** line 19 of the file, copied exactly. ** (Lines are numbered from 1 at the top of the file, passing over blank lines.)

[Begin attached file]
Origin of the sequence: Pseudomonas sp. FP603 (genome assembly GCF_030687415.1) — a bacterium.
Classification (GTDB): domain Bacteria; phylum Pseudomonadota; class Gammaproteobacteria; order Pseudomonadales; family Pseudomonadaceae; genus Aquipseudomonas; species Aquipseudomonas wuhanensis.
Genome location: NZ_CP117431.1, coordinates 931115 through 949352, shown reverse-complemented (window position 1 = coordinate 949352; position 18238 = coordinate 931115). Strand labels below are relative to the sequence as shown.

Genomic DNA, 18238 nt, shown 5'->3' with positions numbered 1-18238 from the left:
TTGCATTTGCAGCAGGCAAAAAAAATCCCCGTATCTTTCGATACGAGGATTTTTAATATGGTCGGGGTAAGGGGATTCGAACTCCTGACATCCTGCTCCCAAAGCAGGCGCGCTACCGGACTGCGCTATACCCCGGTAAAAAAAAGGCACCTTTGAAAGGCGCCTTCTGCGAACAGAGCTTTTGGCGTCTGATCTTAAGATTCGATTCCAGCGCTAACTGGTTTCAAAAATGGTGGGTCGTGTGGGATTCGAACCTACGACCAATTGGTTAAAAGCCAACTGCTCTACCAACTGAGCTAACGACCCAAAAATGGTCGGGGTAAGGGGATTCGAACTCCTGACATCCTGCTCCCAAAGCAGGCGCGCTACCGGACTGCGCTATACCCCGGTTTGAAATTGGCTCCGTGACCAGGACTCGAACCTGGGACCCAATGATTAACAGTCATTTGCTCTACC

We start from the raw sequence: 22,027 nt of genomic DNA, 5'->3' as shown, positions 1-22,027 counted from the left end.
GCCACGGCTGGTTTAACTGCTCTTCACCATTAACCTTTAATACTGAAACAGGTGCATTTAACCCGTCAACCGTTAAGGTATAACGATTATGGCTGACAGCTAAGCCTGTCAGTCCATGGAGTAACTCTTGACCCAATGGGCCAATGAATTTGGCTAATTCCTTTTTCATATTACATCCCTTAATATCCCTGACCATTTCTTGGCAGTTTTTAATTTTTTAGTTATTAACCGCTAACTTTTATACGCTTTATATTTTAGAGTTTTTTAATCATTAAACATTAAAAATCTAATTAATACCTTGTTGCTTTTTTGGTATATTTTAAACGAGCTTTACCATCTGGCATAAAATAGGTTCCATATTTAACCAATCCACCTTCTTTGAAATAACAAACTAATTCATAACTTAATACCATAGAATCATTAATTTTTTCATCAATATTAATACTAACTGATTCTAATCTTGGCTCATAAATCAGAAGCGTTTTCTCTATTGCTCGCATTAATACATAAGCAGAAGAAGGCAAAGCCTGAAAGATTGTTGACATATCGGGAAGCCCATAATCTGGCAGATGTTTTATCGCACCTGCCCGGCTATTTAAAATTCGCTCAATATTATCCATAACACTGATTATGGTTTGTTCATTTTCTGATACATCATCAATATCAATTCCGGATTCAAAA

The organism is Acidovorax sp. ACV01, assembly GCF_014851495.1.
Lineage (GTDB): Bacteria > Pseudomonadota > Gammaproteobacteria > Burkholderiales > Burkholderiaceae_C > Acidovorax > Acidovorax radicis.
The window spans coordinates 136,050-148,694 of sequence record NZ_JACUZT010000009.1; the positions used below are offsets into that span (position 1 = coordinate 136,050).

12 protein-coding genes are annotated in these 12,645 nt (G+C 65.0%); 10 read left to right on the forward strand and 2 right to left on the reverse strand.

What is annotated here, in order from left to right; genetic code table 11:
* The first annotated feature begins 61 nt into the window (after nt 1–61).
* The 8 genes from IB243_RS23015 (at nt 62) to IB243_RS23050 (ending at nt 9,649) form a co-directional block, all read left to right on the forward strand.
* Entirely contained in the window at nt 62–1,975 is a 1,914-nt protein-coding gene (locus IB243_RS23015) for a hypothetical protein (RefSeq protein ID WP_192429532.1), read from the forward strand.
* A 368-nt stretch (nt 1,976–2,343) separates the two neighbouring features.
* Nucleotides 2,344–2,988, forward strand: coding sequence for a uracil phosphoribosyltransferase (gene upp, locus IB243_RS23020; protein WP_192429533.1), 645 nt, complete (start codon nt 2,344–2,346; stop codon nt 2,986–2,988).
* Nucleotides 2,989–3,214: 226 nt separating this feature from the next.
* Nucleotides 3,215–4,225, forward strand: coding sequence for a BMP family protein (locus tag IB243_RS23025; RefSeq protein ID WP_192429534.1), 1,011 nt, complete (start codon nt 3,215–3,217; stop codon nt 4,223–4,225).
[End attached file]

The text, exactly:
* Nucleotides 3,215–4,225, forward strand: coding sequence for a BMP family protein (locus tag IB243_RS23025; RefSeq protein ID WP_192429534.1), 1,011 nt, complete (start codon nt 3,215–3,217; stop codon nt 4,223–4,225).